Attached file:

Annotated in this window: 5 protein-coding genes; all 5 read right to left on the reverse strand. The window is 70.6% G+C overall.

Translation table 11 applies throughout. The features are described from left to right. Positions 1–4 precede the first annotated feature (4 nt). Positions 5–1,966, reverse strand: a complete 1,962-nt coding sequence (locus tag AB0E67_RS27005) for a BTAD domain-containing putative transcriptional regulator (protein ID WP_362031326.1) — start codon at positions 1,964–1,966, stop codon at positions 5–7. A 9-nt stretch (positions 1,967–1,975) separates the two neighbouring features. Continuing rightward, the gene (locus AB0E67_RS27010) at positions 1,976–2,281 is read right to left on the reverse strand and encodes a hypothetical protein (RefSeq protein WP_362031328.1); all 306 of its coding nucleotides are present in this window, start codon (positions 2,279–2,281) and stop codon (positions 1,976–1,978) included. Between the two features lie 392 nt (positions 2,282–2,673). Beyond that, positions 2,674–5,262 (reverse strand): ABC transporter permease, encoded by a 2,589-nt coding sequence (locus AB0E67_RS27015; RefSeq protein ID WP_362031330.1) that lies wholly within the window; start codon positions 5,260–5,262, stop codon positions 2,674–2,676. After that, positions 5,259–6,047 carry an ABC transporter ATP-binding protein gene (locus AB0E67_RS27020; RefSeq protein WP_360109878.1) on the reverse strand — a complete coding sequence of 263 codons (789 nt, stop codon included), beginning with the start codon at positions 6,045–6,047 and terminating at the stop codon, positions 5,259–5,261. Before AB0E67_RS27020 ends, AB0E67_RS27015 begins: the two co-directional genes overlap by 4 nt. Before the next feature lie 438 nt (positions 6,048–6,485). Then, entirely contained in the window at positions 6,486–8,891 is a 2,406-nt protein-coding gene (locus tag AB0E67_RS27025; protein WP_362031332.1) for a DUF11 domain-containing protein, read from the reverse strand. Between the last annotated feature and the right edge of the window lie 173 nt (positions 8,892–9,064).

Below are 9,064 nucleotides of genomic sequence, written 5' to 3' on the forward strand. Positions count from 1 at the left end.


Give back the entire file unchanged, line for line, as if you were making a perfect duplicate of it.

Annotated in this window: 5 protein-coding genes; all 5 read right to left on the reverse strand. The window is 70.6% G+C overall.

Translation table 11 applies throughout. The features are described from left to right. Positions 1–4 precede the first annotated feature (4 nt). Positions 5–1,966, reverse strand: a complete 1,962-nt coding sequence (locus tag AB0E67_RS27005) for a BTAD domain-containing putative transcriptional regulator (protein ID WP_362031326.1) — start codon at positions 1,964–1,966, stop codon at positions 5–7. A 9-nt stretch (positions 1,967–1,975) separates the two neighbouring features. Continuing rightward, the gene (locus AB0E67_RS27010) at positions 1,976–2,281 is read right to left on the reverse strand and encodes a hypothetical protein (RefSeq protein WP_362031328.1); all 306 of its coding nucleotides are present in this window, start codon (positions 2,279–2,281) and stop codon (positions 1,976–1,978) included. Between the two features lie 392 nt (positions 2,282–2,673). Beyond that, positions 2,674–5,262 (reverse strand): ABC transporter permease, encoded by a 2,589-nt coding sequence (locus AB0E67_RS27015; RefSeq protein ID WP_362031330.1) that lies wholly within the window; start codon positions 5,260–5,262, stop codon positions 2,674–2,676. After that, positions 5,259–6,047 carry an ABC transporter ATP-binding protein gene (locus AB0E67_RS27020; RefSeq protein WP_360109878.1) on the reverse strand — a complete coding sequence of 263 codons (789 nt, stop codon included), beginning with the start codon at positions 6,045–6,047 and terminating at the stop codon, positions 5,259–5,261. Before AB0E67_RS27020 ends, AB0E67_RS27015 begins: the two co-directional genes overlap by 4 nt. Before the next feature lie 438 nt (positions 6,048–6,485). Then, entirely contained in the window at positions 6,486–8,891 is a 2,406-nt protein-coding gene (locus tag AB0E67_RS27025; protein WP_362031332.1) for a DUF11 domain-containing protein, read from the reverse strand. Between the last annotated feature and the right edge of the window lie 173 nt (positions 8,892–9,064).

Below are 9,064 nucleotides of genomic sequence, written 5' to 3' on the forward strand. Positions count from 1 at the left end.